There are many reasons why a golfer may want to leave a regular foursome. It could be the group plays too slow or plays too fast, there’s too much talking or too little communication, the group is too serious or not serious enough, or there’s too great a disparity in the level of play for everyone’s optimum enjoyment. It could also be you are just not comfortable playing with one or more members of the group. The possibilities are individual and endless, so I’ll offer a few general guidelines that could work for any related situation.
First, be honest. Be honest both with yourself and the group. Be clear within yourself about why you want to leave, and if you are satisfied with your reason, you can be confident that you are making the right choice for yourself.
When you tell your group about your plans, you do not have to share all the details of your decision. Guard against over explaining. When you over explain, there is a chance your message will become clouded and you may sound unsure of yourself. You can simply say something to the effect of, “I need a change. I’ve enjoyed playing together (if it’s true), but I’ve come to a place where I just need to do something different with my game.” If you choose to give more of an explanation, be emotionally ready, and open, to accepting any responses from your group with confidence, care and non-judgement of yourself or them. Whatever their responses, remember it is your choice to make.
With regard to your concern about feelings, it may be of interest to know feelings arise from what an individual is thinking. If a person experiences hurt feelings, it’s because of what they choose to think, and the meaning they are attaching to another person’s words or actions. Feelings are created internally from our own thoughts. You do not have control over another person’s thoughts and feelings, and they do not have control over yours. Of course, most of us are sensitive to the feelings of others and want to be empathetic in our interactions, but it doesn’t serve us to be untruthful in an attempt to manage what another person is feeling, at our own expense.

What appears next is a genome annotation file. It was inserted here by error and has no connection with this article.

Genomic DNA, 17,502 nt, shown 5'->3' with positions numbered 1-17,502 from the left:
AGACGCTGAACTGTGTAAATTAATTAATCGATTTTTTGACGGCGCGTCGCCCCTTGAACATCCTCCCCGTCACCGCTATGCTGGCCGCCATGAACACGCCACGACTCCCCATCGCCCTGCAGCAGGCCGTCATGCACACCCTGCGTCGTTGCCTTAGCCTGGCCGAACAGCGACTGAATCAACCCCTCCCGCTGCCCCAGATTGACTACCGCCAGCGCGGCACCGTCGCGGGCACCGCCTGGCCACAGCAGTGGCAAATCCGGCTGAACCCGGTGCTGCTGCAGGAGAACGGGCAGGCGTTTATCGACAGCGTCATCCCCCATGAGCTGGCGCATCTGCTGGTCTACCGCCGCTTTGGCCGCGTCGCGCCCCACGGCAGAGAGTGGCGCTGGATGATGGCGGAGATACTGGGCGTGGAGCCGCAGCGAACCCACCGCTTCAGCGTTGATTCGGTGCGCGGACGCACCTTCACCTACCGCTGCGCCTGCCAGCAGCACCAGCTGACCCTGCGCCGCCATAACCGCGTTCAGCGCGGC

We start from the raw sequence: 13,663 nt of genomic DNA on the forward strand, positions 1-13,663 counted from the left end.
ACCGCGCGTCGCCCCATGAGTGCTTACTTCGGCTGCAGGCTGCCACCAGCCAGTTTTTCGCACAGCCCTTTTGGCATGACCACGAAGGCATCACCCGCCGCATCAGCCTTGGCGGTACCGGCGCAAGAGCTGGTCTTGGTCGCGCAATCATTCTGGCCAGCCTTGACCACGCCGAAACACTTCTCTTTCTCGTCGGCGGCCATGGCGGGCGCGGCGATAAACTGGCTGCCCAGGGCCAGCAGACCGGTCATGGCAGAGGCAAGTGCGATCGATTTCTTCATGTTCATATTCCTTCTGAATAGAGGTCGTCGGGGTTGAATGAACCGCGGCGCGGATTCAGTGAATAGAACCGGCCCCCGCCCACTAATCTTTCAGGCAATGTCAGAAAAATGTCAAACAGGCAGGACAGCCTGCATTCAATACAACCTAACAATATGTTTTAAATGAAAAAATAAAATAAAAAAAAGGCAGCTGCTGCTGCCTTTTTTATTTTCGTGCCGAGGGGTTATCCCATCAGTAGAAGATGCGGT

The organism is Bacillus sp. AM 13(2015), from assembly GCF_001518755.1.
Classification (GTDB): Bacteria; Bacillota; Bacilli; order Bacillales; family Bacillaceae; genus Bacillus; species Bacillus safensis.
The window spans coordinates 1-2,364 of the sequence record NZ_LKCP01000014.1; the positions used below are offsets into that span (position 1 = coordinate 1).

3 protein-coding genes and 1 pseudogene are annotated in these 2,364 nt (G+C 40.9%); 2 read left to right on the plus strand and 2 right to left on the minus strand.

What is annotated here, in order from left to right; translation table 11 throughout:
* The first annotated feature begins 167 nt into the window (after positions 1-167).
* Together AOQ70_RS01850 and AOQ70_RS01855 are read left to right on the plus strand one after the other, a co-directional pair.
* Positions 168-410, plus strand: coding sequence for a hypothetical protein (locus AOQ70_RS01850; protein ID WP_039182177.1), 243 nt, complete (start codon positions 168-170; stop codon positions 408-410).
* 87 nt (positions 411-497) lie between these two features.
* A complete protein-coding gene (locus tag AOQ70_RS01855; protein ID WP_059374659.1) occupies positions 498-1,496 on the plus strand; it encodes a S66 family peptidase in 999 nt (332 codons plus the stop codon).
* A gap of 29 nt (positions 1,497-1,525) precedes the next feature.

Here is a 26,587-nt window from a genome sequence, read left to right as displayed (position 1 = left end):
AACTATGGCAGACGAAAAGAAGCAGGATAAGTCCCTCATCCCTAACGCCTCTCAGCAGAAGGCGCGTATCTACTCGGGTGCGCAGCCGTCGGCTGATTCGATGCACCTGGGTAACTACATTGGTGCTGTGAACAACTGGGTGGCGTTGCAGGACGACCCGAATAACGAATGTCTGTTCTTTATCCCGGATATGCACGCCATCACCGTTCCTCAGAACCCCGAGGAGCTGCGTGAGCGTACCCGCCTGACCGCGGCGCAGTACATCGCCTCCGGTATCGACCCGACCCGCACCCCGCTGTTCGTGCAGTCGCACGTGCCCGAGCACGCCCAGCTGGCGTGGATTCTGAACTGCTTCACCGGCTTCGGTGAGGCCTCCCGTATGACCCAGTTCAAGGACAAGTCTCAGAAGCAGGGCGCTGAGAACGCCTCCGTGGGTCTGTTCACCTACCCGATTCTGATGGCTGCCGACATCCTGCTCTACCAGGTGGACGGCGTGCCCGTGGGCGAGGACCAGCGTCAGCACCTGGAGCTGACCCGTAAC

Once you make a decision, take confident action and move on with your plans. Avoid waffling back and forth in your thoughts. Waffling on a decision you’ve made wastes mental energy and causes you to lose focus on your game and your life.
When you break the news to your group, I suggest you either tell them in person or make phone calls to individual members within a short time span. It is best to inform the group members in your own voice, rather through the personal filter of another member who heard the news first and shares.
When you leave a playing group, it doesn’t mean you are necessarily leaving a friendship or congenial relationship between you and other members. Talking with members is more personal than texting and sends a message of care and respect. It keeps the door open for conversation, if desired, and continued relationships and activities beyond your current golf outings.
Being honest, confident, considerate and as brief as you want in discussing your plans will serve you well, both in amicably leaving your golfing group, as well as other potentially uncomfortable situations on the course and off.